We know eggs are a really good source of protein. But is eating egg yolk good or bad for you? Did you know the egg yolk contains all the essential fatty acids, carotenoids, and fat-soluble vitamins in the egg like vitamins A, D, and E, as well as the majority of the other nutrients. It also contains lecithin not only aids memory and concentration; it also strengthens nerves in your brain and spine, positively influences cholesterol levels in your blood, and hinders the formation of gallstones. By not eating egg yolk and just eating egg whites, we are throwing away the most valuable part.
Egg yolk has been scientifically proven to be a powerhouse of essential nutrients. It contains all the essential fatty acids, carotenoids, and fat soluble vitamins found in eggs such as vitamin A, D and E — and that’s not even including the majority of other important vitamins and minerals! This makes egg yolks a great source of fuel for your body’s cells, organs, bones and muscles.
Egg yolks are also rich in antioxidants like lutein and zeaxanthin which have been linked with improved vision — plus they offer powerful anti-inflammatory benefits for your overall health. Even more impressive is that these same compounds can protect against age related degenerative diseases like cataracts and macular degeneration.
Egg yolk is a powerhouse of nutrition. It’s packed with essential vitamins and minerals that have many positive health benefits for your body, including strengthening the nerves in your brain and spine, and positively influencing cholesterol levels in your blood.
Egg yolk is much more than just a breakfast staple; it’s also packed with nutrients that benefit your health and brain function. Recent studies have found that consuming egg yolks can positively influence cholesterol levels in your blood, strengthen nerves in your brain and spine, as well as boost energy levels throughout the day.
Egg yolks contain choline, an essential nutrient that helps to produce acetylcholine – a neurotransmitter crucial for healthy nerve transmission and cognitive function. Choline has also been found to improve learning and memory in rodents by helping to create new memories while protecting existing ones from destruction – making it an ideal supplement for those seeking better cognitive performance.
Research has shown that egg yolks contain high amounts of choline, an important nutrient for nerve functioning. Studies suggest it can also help to reduce inflammation caused by chronic conditions such as Multiple Sclerosis or Parkinson’s disease. Egg yolks are also a source of healthy fats like Omega-3 fatty acids which can help to lower LDL (bad) cholesterol while increasing HDL (good) cholesterol in the blood.
But my doctor told me or I read somewhere that eating cholesterol like those found in egg yolks raises cholesterol. Really? So many people in Singapore without really understanding the cholesterol issue are just taking statin drugs without understanding all the side effects. Did you know that despite all the statin drugs patients take the death toll according to MOH from stroke and heart related diseases has not dropped but has actually gone up since 2009!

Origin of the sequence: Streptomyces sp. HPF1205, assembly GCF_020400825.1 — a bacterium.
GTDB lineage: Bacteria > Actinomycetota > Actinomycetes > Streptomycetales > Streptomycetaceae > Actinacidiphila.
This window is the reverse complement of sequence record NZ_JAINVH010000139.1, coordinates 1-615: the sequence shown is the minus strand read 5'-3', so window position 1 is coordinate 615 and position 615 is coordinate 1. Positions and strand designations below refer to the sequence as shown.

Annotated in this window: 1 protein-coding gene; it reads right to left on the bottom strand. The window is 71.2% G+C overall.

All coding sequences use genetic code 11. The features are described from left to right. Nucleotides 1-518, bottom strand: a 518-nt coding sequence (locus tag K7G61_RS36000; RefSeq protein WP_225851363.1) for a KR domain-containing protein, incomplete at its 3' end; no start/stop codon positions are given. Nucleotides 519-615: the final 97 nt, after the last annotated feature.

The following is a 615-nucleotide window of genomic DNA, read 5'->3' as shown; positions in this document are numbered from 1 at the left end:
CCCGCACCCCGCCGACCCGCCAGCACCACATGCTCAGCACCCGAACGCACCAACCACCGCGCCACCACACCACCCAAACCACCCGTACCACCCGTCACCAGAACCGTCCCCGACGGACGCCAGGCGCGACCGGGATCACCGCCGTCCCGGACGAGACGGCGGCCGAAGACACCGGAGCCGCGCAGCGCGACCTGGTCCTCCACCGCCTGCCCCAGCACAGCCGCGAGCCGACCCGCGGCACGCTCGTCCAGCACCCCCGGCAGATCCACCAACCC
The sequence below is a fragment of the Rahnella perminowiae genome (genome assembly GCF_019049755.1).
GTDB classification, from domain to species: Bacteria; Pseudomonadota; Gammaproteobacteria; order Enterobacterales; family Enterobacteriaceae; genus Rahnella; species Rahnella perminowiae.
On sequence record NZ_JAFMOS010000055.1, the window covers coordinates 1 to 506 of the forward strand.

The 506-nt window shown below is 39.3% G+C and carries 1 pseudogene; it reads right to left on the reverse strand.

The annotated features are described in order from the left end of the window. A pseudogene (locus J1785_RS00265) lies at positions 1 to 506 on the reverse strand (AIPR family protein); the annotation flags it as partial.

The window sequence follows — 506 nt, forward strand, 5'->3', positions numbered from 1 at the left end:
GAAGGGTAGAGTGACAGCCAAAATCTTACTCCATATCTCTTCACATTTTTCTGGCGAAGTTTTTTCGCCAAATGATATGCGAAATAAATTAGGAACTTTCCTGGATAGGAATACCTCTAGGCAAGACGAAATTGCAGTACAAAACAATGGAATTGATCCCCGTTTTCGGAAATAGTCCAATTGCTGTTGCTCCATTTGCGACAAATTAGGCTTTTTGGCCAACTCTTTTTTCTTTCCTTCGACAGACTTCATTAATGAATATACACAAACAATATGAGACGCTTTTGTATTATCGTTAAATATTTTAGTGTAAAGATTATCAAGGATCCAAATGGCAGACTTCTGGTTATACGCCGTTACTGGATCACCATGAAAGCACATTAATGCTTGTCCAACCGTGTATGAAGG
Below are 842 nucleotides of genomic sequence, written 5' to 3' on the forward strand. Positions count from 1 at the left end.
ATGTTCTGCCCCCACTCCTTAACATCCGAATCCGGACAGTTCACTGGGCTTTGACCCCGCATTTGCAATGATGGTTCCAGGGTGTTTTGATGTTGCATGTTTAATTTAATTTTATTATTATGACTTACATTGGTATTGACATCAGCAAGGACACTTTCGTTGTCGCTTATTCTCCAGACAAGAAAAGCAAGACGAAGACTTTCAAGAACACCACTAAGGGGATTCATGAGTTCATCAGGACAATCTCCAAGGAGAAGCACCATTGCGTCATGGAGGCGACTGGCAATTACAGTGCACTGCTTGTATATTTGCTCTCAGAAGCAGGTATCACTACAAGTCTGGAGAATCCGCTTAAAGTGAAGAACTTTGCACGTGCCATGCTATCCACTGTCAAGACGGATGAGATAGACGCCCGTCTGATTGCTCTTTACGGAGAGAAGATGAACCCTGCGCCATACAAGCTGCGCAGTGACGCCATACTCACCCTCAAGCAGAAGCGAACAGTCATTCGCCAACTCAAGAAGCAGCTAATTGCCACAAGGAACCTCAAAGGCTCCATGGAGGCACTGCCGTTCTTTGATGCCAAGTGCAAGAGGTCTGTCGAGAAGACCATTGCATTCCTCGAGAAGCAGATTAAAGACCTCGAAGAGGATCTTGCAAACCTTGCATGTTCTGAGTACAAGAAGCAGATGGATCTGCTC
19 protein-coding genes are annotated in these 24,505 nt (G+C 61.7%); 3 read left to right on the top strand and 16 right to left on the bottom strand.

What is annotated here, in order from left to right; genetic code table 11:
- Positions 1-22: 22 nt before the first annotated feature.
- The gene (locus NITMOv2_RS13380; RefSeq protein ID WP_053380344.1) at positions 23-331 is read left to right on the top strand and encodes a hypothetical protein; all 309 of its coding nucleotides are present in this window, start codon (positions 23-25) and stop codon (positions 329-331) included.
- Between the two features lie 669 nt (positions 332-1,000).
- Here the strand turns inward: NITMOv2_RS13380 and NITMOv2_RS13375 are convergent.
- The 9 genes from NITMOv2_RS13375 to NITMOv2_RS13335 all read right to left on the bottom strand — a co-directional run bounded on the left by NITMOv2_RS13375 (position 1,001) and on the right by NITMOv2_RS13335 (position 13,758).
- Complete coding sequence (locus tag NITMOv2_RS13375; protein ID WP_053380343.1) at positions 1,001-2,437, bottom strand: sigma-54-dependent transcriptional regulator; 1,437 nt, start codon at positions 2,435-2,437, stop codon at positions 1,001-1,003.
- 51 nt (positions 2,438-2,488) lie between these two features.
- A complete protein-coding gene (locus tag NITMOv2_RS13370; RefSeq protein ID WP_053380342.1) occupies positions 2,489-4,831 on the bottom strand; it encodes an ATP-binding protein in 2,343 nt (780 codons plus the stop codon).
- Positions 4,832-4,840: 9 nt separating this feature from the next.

If you have cholesterol issues focus on getting a higher HDL and a lower LDL. You should at least know that a lower higher than normal LDL, and specifically, small LDL, has the nasty habit of embedding into arterial walls and promoting heart diseases.
So is eating egg yolks really good or bad? Do I eat egg yolks myself? Well despite what you have been told or heard, the research below seems to claim otherwise.
- The Framingham study found in 1982 that “differences in egg consumption were unrelated to blood cholesterol level” [Eggs, serum cholesterol, and coronary heart disease. Am J Clin Nutr. 1982 Oct;36(4):617-25. PubMed PMID: 7124663.]
- Harvard researchers found the same results in 1999, and Japanese investigators replicated these findings in 2006 [A prospective study of egg consumption and risk of cardiovascular disease in men and women. JAMA. 1999 Apr 21;281(15):1387-94. PubMed PMID: 10217054 and Egg consumption, serum total cholesterol concentrations and coronary heart disease incidence: Japan Public Health Center-based prospective study. Br J Nutr. 2006 Nov;96(5):921-8. PubMed PMID: 17092383.]
- Egg consumption, in conjunction with a carbohydrate-restricted diet, can raise HDL levels, as well as promoting a shift from small LDL to large LDL which poses less cardiovascular risk. [Effects of eggs on plasma lipoproteins in healthy populations. Food Funct. 2010 Nov;1(2):156-60. Epub 2010 Oct 19. Review. PubMed PMID: 21776466.]
Based on this information, the research suggests that people gain “no risk in developing coronary heart disease by increasing their intake of cholesterol. In contrast, you may have many other beneficial effects by the including of eggs and egg yolks in their regular diet.
Eggs, serum cholesterol, and coronary heart disease. Am J Clin Nutr. 1982 Oct;36(4):617-25. PubMed PMID: 7124663.
I personally eat egg yolks with my egg whites have have excellent blood cholesterol. When I go for my next kaya toast for breakfast, I would love to add a good source of protein, the good half boiled egg and its egg yolk enjoy the beneftis!